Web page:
This project attempts to provide a flavour of what is typical in my home county of West Yorkshire by focusing on ten randomly selected squares from throughout the County. Each of the 500 square metre areas has been chosen by a random number generator and here I explore each of them in images and words.
Square two of my ten square odyssey and serendipity still seems to be granting me her favours. After being directed to one of the most iconic industrial quarters of the county last week (Square One : Little Germany), the random number generator now sends me into the very heart of one of the most remote areas of natural beauty - Ilkley Moor. Leaving my car at the small car park near the Whetstone Gate radio masts, whistling "On Ilkley Moor 'Bart Hat", I set out on foot across the moor in search of my allotted 500 metre square. The map had been sparing in detail about the square (my own fault for choosing a road atlas for my odyssey) and I had been slightly worried that it might be entirely enclosed private land. But luck was with me, a footpath dissected my square and mother nature had thrown in some ancient standing stones for good measure.
|Looking north-west from the Thimble Stones in the direction of Skipton|
Someone once put a comment on one of my blogs saying that they had never quite understood what moors were. Growing up in an area where the moors are always your near neighbour, I had at first been surprised by the comment. It was only later that I realised that hereabouts we take these majestic borders of civilisation for granted, these uncultivated blankets of bracken, gorse and peat.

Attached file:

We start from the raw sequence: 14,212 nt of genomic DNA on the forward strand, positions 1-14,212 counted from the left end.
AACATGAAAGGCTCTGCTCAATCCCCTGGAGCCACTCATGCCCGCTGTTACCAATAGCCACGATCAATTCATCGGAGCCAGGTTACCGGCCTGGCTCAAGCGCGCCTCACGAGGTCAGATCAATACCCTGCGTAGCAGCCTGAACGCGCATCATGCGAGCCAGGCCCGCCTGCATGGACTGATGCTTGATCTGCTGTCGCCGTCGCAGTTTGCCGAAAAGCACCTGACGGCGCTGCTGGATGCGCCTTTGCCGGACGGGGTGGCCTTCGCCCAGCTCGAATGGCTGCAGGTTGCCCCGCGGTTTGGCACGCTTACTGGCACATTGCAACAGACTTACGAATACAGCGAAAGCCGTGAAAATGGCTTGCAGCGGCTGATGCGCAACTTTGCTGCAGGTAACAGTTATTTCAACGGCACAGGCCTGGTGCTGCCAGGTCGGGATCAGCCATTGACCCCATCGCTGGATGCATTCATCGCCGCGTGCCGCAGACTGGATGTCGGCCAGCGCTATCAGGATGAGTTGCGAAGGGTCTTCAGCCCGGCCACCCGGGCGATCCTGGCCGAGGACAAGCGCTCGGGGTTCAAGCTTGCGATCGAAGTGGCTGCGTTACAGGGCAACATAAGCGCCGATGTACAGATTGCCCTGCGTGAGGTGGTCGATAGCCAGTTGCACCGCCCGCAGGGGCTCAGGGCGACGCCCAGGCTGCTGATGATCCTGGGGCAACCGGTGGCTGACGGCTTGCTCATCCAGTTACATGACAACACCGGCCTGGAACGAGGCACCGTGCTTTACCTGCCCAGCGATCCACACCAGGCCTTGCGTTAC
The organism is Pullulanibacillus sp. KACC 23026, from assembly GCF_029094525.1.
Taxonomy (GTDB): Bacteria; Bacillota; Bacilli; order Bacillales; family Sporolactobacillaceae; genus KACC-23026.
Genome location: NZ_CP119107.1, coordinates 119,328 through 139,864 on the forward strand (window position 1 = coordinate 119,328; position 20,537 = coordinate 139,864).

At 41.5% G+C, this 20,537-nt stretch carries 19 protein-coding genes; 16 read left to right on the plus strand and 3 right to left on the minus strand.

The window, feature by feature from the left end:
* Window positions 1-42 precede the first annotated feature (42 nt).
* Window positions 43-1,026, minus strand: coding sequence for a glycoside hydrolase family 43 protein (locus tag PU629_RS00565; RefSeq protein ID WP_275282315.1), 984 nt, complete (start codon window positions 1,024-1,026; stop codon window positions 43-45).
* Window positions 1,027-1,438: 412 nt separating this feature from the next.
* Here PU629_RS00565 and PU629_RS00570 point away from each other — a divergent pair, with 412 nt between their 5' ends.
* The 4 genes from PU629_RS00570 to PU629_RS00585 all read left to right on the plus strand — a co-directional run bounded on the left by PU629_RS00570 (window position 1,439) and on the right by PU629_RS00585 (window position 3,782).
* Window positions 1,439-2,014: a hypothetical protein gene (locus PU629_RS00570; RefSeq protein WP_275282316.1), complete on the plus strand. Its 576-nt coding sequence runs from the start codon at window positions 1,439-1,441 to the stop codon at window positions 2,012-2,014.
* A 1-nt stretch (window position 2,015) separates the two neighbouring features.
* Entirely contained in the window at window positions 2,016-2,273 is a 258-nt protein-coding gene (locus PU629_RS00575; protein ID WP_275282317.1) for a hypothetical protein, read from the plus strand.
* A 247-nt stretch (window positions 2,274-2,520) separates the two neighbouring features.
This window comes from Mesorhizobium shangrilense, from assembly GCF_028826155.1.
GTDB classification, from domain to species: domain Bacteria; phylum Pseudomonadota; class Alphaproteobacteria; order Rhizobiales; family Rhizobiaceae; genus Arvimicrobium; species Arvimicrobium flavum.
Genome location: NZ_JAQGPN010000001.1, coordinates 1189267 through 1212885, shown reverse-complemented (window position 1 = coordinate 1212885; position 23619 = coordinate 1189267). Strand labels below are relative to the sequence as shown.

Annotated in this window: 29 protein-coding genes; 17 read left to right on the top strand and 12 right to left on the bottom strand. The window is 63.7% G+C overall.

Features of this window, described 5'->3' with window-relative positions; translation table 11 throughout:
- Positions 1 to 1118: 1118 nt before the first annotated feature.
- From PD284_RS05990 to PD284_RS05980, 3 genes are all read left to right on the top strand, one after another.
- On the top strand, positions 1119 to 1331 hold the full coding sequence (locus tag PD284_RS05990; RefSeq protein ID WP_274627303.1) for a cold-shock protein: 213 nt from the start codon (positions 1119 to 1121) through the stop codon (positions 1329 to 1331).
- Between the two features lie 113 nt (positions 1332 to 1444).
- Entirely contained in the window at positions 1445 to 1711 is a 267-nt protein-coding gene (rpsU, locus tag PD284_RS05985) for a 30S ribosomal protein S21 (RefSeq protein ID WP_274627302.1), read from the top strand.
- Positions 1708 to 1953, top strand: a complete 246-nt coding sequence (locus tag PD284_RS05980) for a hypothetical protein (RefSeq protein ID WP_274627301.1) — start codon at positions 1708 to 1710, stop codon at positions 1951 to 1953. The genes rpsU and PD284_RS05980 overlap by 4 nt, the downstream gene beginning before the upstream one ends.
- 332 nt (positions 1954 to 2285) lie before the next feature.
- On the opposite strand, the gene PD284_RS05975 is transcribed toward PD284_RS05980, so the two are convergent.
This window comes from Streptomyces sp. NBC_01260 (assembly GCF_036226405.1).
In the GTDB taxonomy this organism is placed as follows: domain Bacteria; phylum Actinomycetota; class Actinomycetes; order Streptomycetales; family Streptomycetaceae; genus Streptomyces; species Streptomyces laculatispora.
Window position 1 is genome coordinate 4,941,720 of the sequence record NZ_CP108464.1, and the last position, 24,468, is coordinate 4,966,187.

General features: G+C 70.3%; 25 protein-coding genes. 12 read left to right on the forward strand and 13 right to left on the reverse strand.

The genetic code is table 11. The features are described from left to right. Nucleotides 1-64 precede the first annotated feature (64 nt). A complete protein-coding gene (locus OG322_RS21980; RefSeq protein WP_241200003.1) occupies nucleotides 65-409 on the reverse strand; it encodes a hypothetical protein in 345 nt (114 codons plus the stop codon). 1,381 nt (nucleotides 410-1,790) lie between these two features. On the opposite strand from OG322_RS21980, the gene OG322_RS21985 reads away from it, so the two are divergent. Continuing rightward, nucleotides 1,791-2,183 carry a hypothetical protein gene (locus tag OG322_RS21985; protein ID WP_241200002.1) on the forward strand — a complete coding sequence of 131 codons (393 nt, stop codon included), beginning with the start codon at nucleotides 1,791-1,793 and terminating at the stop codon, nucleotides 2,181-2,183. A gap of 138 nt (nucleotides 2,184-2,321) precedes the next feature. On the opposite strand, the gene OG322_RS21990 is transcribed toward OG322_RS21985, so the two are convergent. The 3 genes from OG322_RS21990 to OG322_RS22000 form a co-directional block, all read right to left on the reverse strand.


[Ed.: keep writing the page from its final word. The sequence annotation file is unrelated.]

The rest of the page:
|The moors, a sheep and Wharfedale|
High on the top of Ilkley Moor you can look down on civilisation like some Yorkshire God. To the south is the Aire valley and the towns of Keighley, Bingley and Shipley. Just a little further south-east and you can see a hint of Bradford with its urban outskirts clinging to the valley. In the distance you can spot Emley Moor mast signalling the southern confines of the Metropolitan County.
|Looking south to Airedale and beyond.|
To the north the view is just as spectacular. Wharfedale cuts an east-west path through the hills giving shelter to the towns of Ilkley and Otley. Lest you think that you have strayed into some rural idyll isolated from the outside world, you can catch a glimpse of the ominous white golf ball structures at Menwith Hills - one of the largest electronic monitoring and missile defense sites in the world.
|Yorkshire dry stone walls|
My chosen square was rich in views but what did it possess in itself? Well, there was a wall, the occasional sheep, some stone flags for a footpath across the boggy ground - and there were the Thimble Stones. These massive lumps of millstone grit had been abandoned by some long vanished glacier with all the carelessness of a toddler throwing away his toys. Over the aeons, the wind and the rain had smoothed them, ridged them, and shaped them so that now they resemble outcrops of bone sticking out through the skin of some ancient monster. I am told that they might have been used as altars by the prehistoric inhabitants of the moors, but during my visit the only supplicant was a grazing sheep.
|The Thimble Stones, Ilkley Moor|
So far my odyssey has shown me two sides of West Yorkshire and also two interpretations of beauty. The beauty of Little Germany was a beauty shaped by industrial man, the beauty of the Thimble Stones was the ancient beauty of nature itself. I am not sure where square three will take us - I have yet to ask the random number generator to work its magic - but wherever it may be, I will go, and I will report back to you on what I find.
To read other installments of the West Yorkshire In Ten Squares series click here.